Stress Claim. Stress claims are for mental health conditions that are caused by work incidents. These cases are generally very difficult to prove because the law creates a much higher burden of proof for claimants. However, a serious stress claim should be pursued aggressively with the help of a lawyer because the consequences of work-place mental health issues can be very serious. One of the most common stress claims is post-traumatic stress disorder. In order to prove a stress claim you and your lawyer must show that you have a diagnosed mental health condition (this requires a mental health professional), that the work is the major contributing cause of your condition, and that the work incident or exposure was "not of the type workers' are normally subjected to in the work place." All this must be proven by clear and convincing evidence (a higher standard of proof). Some examples of events that commonly trigger legitimate stress claims are physical assaults, robberies, sexual assault or possibly sexual harassment.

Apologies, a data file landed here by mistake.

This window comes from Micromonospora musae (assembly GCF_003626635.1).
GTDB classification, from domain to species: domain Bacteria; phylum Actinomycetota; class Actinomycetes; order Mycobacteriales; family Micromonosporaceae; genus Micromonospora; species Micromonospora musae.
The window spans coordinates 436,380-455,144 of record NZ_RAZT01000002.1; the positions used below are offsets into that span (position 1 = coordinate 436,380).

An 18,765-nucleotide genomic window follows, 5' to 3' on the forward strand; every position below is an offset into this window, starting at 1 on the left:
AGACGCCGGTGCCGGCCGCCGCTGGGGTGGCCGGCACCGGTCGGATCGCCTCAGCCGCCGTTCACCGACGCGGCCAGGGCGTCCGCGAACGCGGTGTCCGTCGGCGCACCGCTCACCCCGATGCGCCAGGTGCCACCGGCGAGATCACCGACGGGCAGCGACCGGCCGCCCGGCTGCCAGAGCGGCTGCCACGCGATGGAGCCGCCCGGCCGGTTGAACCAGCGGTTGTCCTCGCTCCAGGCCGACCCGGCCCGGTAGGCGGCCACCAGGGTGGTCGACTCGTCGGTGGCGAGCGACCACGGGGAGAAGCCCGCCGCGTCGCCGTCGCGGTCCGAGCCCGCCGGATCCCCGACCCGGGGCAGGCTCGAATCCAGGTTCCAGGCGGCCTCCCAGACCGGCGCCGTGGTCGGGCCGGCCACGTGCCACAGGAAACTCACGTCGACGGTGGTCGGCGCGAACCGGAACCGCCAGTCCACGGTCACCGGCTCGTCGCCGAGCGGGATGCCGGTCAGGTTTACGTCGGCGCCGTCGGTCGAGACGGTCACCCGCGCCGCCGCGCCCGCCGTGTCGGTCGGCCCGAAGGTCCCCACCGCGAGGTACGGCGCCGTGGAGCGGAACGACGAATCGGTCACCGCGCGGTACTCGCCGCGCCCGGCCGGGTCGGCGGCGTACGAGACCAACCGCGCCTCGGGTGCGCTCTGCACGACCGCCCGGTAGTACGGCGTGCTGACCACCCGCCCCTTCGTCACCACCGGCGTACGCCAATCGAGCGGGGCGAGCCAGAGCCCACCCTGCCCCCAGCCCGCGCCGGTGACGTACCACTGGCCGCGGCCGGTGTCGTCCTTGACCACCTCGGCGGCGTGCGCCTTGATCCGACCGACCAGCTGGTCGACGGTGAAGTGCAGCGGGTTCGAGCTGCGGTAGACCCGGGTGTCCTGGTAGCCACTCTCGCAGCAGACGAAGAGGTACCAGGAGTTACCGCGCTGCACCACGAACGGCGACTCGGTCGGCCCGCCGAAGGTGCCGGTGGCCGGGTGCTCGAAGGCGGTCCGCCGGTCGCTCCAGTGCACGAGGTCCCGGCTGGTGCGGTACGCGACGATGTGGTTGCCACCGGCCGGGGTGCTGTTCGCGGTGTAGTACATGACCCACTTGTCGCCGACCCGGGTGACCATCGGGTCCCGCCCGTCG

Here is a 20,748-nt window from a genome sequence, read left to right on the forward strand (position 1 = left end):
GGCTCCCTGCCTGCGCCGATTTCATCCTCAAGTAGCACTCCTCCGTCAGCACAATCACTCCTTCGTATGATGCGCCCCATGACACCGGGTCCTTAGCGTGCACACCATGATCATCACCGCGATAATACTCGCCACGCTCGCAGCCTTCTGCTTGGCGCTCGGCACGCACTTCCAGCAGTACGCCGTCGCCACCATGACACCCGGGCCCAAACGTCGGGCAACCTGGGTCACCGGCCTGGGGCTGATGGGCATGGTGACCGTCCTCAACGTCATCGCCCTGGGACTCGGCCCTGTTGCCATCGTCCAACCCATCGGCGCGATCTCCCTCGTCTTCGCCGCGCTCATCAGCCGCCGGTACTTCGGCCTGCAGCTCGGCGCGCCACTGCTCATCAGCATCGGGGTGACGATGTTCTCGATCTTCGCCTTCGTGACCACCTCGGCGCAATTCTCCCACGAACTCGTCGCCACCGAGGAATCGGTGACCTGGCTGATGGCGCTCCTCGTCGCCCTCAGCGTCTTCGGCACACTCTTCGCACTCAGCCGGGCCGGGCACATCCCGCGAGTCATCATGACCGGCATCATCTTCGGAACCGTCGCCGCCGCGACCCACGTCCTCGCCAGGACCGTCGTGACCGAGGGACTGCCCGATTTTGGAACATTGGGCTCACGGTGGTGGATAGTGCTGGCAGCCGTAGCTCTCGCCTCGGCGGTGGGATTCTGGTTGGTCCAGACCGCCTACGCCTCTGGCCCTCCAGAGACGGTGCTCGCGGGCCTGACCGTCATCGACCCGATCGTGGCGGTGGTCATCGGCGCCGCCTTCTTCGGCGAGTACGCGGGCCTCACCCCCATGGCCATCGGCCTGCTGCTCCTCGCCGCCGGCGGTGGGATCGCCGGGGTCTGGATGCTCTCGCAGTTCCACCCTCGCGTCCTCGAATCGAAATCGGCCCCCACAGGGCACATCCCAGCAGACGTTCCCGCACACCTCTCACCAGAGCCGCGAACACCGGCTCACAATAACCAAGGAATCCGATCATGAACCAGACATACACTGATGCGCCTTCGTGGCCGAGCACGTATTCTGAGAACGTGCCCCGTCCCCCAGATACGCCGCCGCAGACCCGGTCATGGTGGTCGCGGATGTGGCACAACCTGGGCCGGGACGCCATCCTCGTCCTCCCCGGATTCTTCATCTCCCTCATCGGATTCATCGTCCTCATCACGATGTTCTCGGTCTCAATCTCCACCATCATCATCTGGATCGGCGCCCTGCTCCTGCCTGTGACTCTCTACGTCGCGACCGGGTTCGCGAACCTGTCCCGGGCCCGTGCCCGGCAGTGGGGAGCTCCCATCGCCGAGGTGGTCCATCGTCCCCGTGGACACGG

In summary, workers compensation is a very technical field of law. It requires careful, technical legal representation to prevail in most cases. If you have a work injury you should consult with a lawyer as soon as possible. Since most consultations are free, you have nothing to lose by calling. So call an Oregon workers comp lawyer today to make sure your rights are protected.